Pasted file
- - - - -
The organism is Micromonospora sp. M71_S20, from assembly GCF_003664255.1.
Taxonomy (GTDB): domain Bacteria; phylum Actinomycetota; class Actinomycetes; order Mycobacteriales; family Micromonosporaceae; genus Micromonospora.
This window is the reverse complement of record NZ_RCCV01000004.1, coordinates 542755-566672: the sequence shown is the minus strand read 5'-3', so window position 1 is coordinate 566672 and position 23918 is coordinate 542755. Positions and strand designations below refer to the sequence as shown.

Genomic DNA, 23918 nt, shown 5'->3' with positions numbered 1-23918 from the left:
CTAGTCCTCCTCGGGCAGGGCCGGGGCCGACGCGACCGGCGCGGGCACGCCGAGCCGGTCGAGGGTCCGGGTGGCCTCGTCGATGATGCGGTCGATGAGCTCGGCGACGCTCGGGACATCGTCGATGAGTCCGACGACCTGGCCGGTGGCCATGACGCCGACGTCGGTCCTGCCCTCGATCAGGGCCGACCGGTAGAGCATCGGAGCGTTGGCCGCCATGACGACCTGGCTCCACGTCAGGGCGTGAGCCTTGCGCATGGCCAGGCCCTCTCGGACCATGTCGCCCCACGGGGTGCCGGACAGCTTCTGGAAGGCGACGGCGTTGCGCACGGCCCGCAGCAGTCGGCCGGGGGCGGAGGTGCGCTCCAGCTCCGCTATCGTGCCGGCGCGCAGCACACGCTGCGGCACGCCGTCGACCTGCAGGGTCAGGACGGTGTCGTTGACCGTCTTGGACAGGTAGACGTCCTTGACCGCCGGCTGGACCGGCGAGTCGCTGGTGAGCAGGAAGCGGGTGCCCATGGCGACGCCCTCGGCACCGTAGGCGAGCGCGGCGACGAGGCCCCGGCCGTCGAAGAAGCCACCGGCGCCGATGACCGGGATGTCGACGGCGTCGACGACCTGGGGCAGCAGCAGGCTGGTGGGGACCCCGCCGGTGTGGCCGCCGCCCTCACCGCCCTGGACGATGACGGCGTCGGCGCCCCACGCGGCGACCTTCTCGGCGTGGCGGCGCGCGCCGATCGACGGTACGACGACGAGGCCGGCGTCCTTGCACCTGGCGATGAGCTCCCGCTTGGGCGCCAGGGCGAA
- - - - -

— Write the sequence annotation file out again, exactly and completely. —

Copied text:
The organism is Micromonospora sp. M71_S20, from assembly GCF_003664255.1.
Taxonomy (GTDB): domain Bacteria; phylum Actinomycetota; class Actinomycetes; order Mycobacteriales; family Micromonosporaceae; genus Micromonospora.
This window is the reverse complement of record NZ_RCCV01000004.1, coordinates 542755-566672: the sequence shown is the minus strand read 5'-3', so window position 1 is coordinate 566672 and position 23918 is coordinate 542755. Positions and strand designations below refer to the sequence as shown.

Genomic DNA, 23918 nt, shown 5'->3' with positions numbered 1-23918 from the left:
CTAGTCCTCCTCGGGCAGGGCCGGGGCCGACGCGACCGGCGCGGGCACGCCGAGCCGGTCGAGGGTCCGGGTGGCCTCGTCGATGATGCGGTCGATGAGCTCGGCGACGCTCGGGACATCGTCGATGAGTCCGACGACCTGGCCGGTGGCCATGACGCCGACGTCGGTCCTGCCCTCGATCAGGGCCGACCGGTAGAGCATCGGAGCGTTGGCCGCCATGACGACCTGGCTCCACGTCAGGGCGTGAGCCTTGCGCATGGCCAGGCCCTCTCGGACCATGTCGCCCCACGGGGTGCCGGACAGCTTCTGGAAGGCGACGGCGTTGCGCACGGCCCGCAGCAGTCGGCCGGGGGCGGAGGTGCGCTCCAGCTCCGCTATCGTGCCGGCGCGCAGCACACGCTGCGGCACGCCGTCGACCTGCAGGGTCAGGACGGTGTCGTTGACCGTCTTGGACAGGTAGACGTCCTTGACCGCCGGCTGGACCGGCGAGTCGCTGGTGAGCAGGAAGCGGGTGCCCATGGCGACGCCCTCGGCACCGTAGGCGAGCGCGGCGACGAGGCCCCGGCCGTCGAAGAAGCCACCGGCGCCGATGACCGGGATGTCGACGGCGTCGACGACCTGGGGCAGCAGCAGGCTGGTGGGGACCCCGCCGGTGTGGCCGCCGCCCTCACCGCCCTGGACGATGACGGCGTCGGCGCCCCACGCGGCGACCTTCTCGGCGTGGCGGCGCGCGCCGATCGACGGTACGACGACGAGGCCGGCGTCCTTGCACCTGGCGATGAGCTCCCGCTTGGGCGCCAGGGCGAA